I want to lose weight. Is diet really more important than exercise?
Yes. It is much easier to outeat running than to outrun all of the tempting calories that modern marketing encourages us to cram in. Both diet and exercise are important to health, and exercise is important in weight maintenance. But to loseweight, the preferential focus needs to be on controlling calories in, more than calories out.

I keep hearing that lectins are toxic and make weight loss harder. What’s the deal?
The deal with lectins is that making them into a bogeyman was a great way to sell yet another fad diet book. Lectins are distributed across almost the entire expanse of foods consumed by humans, and concentrated in some of the foods most decisively linked to health benefits, such as beans and lentils, along with many fruits and vegetables.

Oh yeah, and what’s up with beans? I’ve heard they’re low in fat, high in protein, and high in fiber. However, I also read that they are digestive irritants and slightly toxic due to the lectin content.
The single most salient commonality among all the Blue Zone diets — the diets around the world associated with longevity and vitality — is beans. Beans are really, really, really good for us. Identifying compounds in beans that are potentially “toxic” is like noting that air contains oxygen, which can be toxic.

But also: Beans make me fart. 
Some people have a hard time digesting beans, and might benefit from enzyme support, such as Beano. All beans should be cooked; they are nearly impossible for any of us to digest when raw. Despite all the nonsense, the bottom line is that beans are among the most beneficial foods for human health, and offer enormous environmental benefits as well.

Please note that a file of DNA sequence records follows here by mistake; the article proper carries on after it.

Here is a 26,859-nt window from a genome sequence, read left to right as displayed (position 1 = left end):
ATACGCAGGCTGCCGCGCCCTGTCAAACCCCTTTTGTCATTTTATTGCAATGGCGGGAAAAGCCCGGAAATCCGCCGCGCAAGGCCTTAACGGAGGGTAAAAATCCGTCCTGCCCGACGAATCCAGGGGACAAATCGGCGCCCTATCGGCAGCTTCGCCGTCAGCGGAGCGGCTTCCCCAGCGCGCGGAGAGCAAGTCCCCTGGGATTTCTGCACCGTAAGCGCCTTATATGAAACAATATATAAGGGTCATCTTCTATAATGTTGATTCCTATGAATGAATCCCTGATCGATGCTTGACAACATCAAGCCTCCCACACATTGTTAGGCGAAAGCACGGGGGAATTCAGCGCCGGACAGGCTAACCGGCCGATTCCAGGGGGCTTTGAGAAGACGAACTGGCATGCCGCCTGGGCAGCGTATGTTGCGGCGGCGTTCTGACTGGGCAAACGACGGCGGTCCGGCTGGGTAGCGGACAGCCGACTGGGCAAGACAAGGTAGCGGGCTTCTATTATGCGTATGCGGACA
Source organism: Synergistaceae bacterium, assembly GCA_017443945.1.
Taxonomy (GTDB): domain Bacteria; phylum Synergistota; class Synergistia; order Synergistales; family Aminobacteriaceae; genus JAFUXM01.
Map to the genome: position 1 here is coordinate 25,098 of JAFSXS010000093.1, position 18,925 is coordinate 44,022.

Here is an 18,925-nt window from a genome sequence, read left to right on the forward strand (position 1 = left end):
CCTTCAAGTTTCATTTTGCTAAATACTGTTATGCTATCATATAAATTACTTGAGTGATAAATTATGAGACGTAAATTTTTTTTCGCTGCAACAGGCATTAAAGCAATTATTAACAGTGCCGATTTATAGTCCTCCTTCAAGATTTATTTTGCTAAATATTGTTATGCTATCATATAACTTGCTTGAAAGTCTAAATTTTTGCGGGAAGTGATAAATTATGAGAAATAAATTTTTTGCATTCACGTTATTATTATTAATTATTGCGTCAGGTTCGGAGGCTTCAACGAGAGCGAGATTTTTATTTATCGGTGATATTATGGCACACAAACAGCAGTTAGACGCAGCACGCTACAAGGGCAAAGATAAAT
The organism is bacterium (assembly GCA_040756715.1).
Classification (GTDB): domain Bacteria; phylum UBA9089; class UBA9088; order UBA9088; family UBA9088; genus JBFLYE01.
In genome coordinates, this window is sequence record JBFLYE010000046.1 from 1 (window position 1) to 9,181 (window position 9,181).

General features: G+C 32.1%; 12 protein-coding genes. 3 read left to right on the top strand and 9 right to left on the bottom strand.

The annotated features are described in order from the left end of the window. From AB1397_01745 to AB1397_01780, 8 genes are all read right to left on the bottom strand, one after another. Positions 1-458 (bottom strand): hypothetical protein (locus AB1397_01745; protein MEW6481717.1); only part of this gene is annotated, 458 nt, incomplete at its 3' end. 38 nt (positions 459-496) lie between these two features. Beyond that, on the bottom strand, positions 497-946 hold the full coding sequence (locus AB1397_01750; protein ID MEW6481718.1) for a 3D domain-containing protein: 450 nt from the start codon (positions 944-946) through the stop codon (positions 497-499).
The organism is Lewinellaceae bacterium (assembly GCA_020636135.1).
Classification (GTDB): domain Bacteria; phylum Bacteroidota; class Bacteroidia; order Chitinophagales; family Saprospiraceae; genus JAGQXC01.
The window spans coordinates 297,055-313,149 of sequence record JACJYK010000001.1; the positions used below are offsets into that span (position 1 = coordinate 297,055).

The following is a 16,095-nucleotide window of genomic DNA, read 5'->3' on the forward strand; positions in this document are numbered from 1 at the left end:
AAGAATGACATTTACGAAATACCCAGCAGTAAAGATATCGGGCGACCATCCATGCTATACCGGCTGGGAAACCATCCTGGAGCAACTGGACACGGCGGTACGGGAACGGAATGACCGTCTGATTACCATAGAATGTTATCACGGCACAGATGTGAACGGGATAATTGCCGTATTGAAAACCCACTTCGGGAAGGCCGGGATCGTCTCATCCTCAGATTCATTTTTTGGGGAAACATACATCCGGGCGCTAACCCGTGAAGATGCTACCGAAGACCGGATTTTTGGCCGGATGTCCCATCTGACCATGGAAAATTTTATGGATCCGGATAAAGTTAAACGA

Given the prevalence of heart disease associated with poor diets in the U.S., we say bring on the beans! (And, as far as farting is concerned, anecdotally at least, the more frequently you eat beans the better your gut tolerates them.)

Since we’re already talking about farts: I’m all for eating foods like whole grains, nuts, legumes, fruits, and vegetables, but they sometimes — okay, often — make me gassy and bloated. That doesn’t happen when I eat “less healthy” foods.
This could be a food allergy or sensitivity, irritable bowel syndrome, or a problem with your microbiome. All of these can be addressed, but you need a clear diagnosis first. So this is an issue you should take to a doctor who can evaluate you, specifically. You should be able to have a healthful diet, and alleviate these symptoms, too.

Do I have to eat grains if I want to be healthy?
No, but optimizing your diet, and thus your health, is harder if you exclude whole grains, which are highly nutritious. Among their virtues: they are rich in fiber, which tends to be very deficient in the typical American diet — that 15 grams we all tend to eat is half the daily recommended intake. So, if cutting out whole grains lowers your already-low fiber intake further, that’s no good!

My friend never eats fruits and vegetables and is quite proud of that. Is it possible to be healthy without eating fruits and vegetables?
A qualified “no.” Although nuts and seeds are really fruits, and beans and legumes and grains are really vegetables of a sort, we will go the other way and say they are separate. So, you could, in principle, have a diet rich in beans, lentils, chickpeas, whole grains, nuts, seeds, and perhaps fish and seafood, and it would almost certainly be better than the prevailing modern diets of fast food, processed meat, and junk. But as good as the same diet with vegetables and fruits? No way.